Energy Efficiency Tips for Farms
Looking for examples of energy savings for your farm? Most practical investments? Questions to ask your vendor or installer? Start here!
Successful Farm Energy Projects
Chase Hill Farm
Chase Hill Farm in Warwick is an organic, grass-fed dairy that sells cheese, raw milk, beef, pork, chicken, and eggs.
With the help of the Massachusetts Farm Energy Program, Chase Hill applied for both the MDAR CSAP Grant and USDA REAP Grant for their ground-mounted solar array. They were awarded over $45,000 from CSAP and over $19,000 from REAP, an amount that together covered almost 90% of the cost of the array. MFEP also helped Chase Hill with the audit they were required to have as part of the terms of the CSAP Grant.
Additionally, Chase Hill was able to take advantage of a bridge loan program through the MFEP and the Center for EcoTechnology’s Community Climate Fund. Through these funding sources, Chase Hill now has a solar array that produces over 16,000 kWh of electricity each year, as well as saves them more than $3,800 annually.
Moor’s End Farm
Moors End Farm in Nantucket is a family-owned nursery and greenhouse that sells annuals, perennials, small shrubs, and produce.
With the help of the Massachusetts Farm Energy Program, Moors End applied for the MDAR CSAP grant for a roof-mounted solar array in the spring of 2021. They were awarded $50,000 from that program, an amount that covered almost 60% of the cost of the array. MFEP also helped Moors End with the audit they were required to have as part of the terms of the grant.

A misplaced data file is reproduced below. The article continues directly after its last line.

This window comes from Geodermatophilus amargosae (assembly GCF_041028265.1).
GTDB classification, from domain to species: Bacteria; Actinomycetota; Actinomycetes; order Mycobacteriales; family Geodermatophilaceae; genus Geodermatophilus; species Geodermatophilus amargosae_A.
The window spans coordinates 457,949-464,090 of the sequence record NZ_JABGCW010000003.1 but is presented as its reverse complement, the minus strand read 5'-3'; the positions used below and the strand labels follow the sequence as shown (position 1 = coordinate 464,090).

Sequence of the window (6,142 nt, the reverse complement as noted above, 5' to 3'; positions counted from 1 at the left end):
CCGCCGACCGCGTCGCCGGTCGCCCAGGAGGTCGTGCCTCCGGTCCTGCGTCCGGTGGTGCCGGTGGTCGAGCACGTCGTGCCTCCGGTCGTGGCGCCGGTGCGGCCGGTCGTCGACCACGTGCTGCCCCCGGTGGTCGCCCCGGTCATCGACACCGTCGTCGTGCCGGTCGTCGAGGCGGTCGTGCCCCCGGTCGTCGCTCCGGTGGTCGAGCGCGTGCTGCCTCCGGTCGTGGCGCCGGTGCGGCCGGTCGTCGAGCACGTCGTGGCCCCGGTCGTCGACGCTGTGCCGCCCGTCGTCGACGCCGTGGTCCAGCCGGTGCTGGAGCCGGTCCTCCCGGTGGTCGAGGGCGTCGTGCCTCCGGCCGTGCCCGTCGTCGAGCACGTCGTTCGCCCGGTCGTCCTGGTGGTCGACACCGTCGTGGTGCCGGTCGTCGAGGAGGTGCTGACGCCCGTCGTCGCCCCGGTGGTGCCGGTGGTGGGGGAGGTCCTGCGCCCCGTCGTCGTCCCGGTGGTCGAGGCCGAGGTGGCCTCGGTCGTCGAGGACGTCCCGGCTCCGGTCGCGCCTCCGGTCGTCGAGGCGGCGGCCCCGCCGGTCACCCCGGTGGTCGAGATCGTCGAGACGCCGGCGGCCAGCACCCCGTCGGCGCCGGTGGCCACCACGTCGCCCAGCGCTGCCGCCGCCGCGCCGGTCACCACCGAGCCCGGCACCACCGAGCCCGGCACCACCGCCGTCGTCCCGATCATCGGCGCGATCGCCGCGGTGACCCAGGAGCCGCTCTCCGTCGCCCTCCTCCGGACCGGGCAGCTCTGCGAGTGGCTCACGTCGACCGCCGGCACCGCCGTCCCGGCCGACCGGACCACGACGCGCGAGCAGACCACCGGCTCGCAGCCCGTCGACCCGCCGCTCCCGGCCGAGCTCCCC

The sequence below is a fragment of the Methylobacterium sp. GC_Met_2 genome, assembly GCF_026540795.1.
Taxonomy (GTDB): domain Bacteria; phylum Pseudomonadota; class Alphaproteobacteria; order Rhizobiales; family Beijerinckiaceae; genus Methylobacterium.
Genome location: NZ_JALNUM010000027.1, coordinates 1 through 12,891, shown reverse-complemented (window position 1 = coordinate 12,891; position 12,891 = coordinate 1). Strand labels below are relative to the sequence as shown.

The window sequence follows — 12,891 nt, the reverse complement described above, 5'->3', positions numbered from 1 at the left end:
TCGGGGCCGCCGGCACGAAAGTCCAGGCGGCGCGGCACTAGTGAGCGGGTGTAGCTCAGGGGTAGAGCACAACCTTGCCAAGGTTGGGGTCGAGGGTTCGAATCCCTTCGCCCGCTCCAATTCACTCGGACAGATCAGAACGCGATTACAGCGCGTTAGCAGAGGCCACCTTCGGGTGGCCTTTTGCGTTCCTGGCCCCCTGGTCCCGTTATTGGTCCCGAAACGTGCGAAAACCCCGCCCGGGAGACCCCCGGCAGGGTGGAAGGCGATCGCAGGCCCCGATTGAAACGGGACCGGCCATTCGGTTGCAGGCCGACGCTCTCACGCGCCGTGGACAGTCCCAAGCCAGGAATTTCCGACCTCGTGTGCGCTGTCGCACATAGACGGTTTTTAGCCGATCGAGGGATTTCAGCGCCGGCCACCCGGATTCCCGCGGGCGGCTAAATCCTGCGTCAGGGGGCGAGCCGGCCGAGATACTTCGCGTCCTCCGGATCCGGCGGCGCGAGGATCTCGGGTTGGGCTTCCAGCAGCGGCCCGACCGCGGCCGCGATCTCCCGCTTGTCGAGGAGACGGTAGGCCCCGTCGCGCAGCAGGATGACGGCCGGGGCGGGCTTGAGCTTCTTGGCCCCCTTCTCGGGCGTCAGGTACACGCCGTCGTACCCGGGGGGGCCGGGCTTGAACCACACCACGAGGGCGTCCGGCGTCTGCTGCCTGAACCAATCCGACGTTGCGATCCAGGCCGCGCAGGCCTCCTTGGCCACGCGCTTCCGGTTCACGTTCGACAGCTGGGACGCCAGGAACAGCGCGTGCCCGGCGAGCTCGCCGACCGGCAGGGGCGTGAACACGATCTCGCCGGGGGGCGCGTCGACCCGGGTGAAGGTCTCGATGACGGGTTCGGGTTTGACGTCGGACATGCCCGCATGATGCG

The farm was able to get its new solar array up and running in the spring of 2022. It will produce over 40,000kWh of electricity for the farm each year, as well as save them more than $15,000 annually.
Mount William’s Greenhouses
When Mount Williams was looking to meet increased demand by upgrading the heating system in their greenhouse, they reached out to the Massachusetts Farm Energy Program for help. MFEP was able to assist the farm with securing not only a REAP grant but also an incentive from Berkshire Gas and a small incentive from the Mass Farm Energy Program itself.
This heater upgrade saves Mount Williams more than 2,600 therms and $2,300 annually. After combining funding from Berkshire Gas, REAP, and MFEP, the entire cost of the project was covered. However, it is important to note that these grants are reimbursable, and farms must have payment upfront before being paid back by the grants.
That being said, even small projects like these heaters can be beneficial for farms. They allow farms to obtain equipment that better fulfills their needs, and savings add up over time.
Winston’s Sugar House
Winston’s Sugar House is a family-owned maple sugar farm in Shelburne Falls, producing syrup, maple cream, and maple candy.
Winston’s wanted to upgrade their old evaporator with a new model but needed to purchase it on a faster timeline than the MDAR grant would allow. Instead, the Massachusetts Farm Energy Program was able to help the farm with the project by offering our incentive funding.
The new evaporator saves Winston’s 16 cords of wood and over $4,000 annually. These savings were determined in the farm energy audit that the sugar house had performed, also with funding from MFEP.
Overall, Winston’s Sugar House had 75% of its audit cost covered and received a $4,000 project incentive from MFEP.